One condition set by the IMF is for much higher domestic gas prices in Ukraine, which under the former 1980s and 1990s-vintage, highly complex but “friendship” tariffs set by Gazprom, include tranches of gas supply at $1.40 per million BTU, roughly 85% cheaper than present traded gas prices in the EU. Yanukovich's “triumph” in late 2013 was to obtain future domestic gas supplies at the “friendship price” of $268 per thousand cubic meters or about $7.25 per million BTU, to compare with Yulia Tymoshenko's complex and probably corrupt deal to buy gas from Gazprom for Ukrainian domestic use at $400 per thousand cubic meters.

Each time Russian-Ukrainian negotiations concerned gas transit fees, what percentage could be taken by Ukraine for domestic use, what tariffs would apply, and what terms would be used for “gas debt” on previous unpaid gas consumption, there was conflict. The conventional argument by western analysts was however that Putin was using, and would continue to use Gazprom and cheap gas for the Ukraine in his efforts to thwart EU plans to bring Ukraine into a free trade “partnership pact”. Putin they said was intent on including Ukraine in the Kremlin's so-called "Eurasian Union" project, to forge an economic bloc across much of the former Soviet Union – if only to thwart the EU's “Asian partnership project”. Neither project has serious economic bases, but in the Kremlin's case not only cheap gas, but also cheap Russian oil for Ukraine and other ex-Soviet and ex-Warsaw pact republics was a key element, further clouding any economic rationale or clear benefit for Russia.

One cited Russian analyst, Sergei Zhavoronkov of the Moscow-based Yegor Gaidar Institute for Economic Policy. put it this way: "You can't measure everything by money in this life. The Russian elite still thinks that the Soviet Union's collapse is a bad thing", almost exactly the phrase used by Vladimir Putin who, analysts imagine, regarded Eltsine's early prime minister Gaidar as a “traitor”.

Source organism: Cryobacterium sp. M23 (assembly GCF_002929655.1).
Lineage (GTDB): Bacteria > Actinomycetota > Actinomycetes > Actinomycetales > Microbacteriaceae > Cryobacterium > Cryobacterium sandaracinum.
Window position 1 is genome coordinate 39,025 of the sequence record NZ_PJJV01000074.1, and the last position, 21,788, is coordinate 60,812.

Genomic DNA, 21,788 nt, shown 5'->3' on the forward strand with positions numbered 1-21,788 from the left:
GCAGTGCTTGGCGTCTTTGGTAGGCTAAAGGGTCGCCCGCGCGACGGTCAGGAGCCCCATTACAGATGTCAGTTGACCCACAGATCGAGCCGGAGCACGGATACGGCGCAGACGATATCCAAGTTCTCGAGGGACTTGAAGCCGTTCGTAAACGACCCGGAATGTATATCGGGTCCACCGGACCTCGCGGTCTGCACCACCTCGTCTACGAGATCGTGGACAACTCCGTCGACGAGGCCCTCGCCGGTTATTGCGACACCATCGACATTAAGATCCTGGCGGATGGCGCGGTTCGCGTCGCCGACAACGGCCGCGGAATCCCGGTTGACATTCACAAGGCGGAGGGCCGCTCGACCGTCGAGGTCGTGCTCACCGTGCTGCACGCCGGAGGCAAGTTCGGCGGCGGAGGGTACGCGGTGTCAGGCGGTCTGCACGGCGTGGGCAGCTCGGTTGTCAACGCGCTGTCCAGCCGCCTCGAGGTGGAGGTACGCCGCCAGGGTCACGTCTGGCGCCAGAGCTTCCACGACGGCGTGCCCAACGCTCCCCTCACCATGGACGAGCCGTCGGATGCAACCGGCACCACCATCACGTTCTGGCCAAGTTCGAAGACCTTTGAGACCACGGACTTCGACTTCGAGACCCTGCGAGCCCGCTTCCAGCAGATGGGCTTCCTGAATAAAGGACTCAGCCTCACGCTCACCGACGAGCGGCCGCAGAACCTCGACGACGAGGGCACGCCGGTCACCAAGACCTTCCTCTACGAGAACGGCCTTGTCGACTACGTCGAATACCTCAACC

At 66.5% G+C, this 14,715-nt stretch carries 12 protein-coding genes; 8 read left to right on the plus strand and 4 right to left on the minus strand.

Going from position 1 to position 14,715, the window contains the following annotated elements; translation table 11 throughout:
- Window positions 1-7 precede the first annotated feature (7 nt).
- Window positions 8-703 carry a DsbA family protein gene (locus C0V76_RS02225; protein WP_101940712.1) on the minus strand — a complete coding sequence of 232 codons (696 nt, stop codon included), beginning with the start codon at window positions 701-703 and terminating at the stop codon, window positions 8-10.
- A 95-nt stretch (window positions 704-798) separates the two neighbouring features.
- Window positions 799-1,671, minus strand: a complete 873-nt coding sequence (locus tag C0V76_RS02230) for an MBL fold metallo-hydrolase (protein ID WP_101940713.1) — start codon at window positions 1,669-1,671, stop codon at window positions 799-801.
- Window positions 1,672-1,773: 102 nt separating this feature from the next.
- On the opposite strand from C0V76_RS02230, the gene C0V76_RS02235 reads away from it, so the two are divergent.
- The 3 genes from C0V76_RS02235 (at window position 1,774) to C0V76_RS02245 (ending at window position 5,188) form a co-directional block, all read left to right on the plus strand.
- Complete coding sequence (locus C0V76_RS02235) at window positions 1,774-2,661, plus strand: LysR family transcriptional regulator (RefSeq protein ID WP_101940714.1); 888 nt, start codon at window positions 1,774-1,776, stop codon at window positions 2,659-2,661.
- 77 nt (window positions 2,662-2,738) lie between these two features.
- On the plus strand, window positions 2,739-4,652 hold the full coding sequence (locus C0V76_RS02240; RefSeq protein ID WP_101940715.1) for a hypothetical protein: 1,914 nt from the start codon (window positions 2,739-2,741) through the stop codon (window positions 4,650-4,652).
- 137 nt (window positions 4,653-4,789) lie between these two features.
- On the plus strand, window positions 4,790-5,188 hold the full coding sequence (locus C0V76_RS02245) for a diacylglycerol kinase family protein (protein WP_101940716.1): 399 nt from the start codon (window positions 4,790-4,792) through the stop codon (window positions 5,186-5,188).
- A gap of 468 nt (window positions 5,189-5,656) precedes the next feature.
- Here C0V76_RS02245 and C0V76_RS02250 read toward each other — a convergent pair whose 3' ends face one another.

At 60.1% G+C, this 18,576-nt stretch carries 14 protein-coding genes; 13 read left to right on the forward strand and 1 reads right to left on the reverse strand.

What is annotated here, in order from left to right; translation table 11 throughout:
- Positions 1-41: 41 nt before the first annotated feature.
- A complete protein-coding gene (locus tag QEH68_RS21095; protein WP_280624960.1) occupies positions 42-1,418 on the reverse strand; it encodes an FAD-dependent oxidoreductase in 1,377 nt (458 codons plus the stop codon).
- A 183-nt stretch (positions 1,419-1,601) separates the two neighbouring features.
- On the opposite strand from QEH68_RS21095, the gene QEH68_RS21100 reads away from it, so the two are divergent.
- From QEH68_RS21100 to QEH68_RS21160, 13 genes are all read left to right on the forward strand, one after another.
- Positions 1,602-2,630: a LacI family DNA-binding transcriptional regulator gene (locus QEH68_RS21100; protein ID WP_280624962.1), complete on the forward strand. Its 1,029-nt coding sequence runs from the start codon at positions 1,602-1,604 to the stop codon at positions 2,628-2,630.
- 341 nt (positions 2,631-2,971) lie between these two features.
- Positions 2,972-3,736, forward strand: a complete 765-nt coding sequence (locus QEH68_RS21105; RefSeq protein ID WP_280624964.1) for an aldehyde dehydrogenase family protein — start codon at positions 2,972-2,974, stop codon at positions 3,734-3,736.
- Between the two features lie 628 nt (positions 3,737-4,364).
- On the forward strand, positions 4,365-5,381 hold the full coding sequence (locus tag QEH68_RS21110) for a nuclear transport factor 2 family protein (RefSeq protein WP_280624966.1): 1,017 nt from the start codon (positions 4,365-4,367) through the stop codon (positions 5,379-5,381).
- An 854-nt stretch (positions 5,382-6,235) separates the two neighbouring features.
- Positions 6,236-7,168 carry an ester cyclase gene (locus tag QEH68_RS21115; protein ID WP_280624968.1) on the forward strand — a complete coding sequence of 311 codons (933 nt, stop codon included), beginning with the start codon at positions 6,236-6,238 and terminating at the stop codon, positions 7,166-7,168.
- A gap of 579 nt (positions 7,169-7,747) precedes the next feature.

Whenever the money yardstick is applied to gas and Russia-Ukraine relations, however, the yardstick turns to rubber or marshmallow. Ukraine, according to Gazprom analysts, among others, has probably consumed, wasted or not paid for the equivalent of at least $7 to $10 billion of Russian gas since 1991. Present “monetized gas debt” of the Ukraine to Russia is at least $5.5 billion. Putin's recent offer to buy 11 billion euros ($15 bn) Ukraine's debt, as well as supply cheaper gas, pales compared with the present 24 February estimate given on European media that Ukraine needs “an immediate bailout of at least 27.5 billion euros”.

Post-Soviet friendship therefore finally has a price tag. The IMF's Lagarde has said that whoever takes over as Ukrainian governors – will have to pay “European gas prices” after a certain “transition period” - which will be music to Gazprom's ears, but will mean further economic stress for Ukraine. Other IMF conditions already briefed by Lagarde would include a hefty devaluation of the national currency and large cutbacks in government spending. Welcome to high-priced gas and austerity!

Ukraine is Not a Nation
Cited by 'Sofia Globe' 22 February, Vladimir Putin has in the past, in discussion with leaders of former Warsaw pact and Soviet republics, several times said that “Russians believe Ukraine is not a nation”.

Putin echoed the view of past Russian leaders who saw Ukraine as an economic colony and security-providing buffer state able to “slow down invaders from Europe”, from Napoleon to Hitler. Russia’s major naval base in the Crimea was seen as an advanced warning and intervention asset, projecting Russian power into the Black Sea and the Mediterranean but this totally ignores the lessons of the Cold War. Using ICBMs (intercontinental ballistic missiles) the need for or utility of naval military bases and forces is at least questionable.

With little surprise and high predictability, Russia’s state-controlled media have replaced their portrayal of Ukrainians as Slavic brothers, to the new image of them being Western neofascist puppets probably paid by the US State dept., intent on stripping Russia of its forward base in the Crimea while they pillage Gazprom's assets across the country. The west's quick action already taking on Ukraine's debt and setting the demand that Ukraine pays European gas prices and submits to an IMF austerity regime and stamps out corruption, are not included in the list.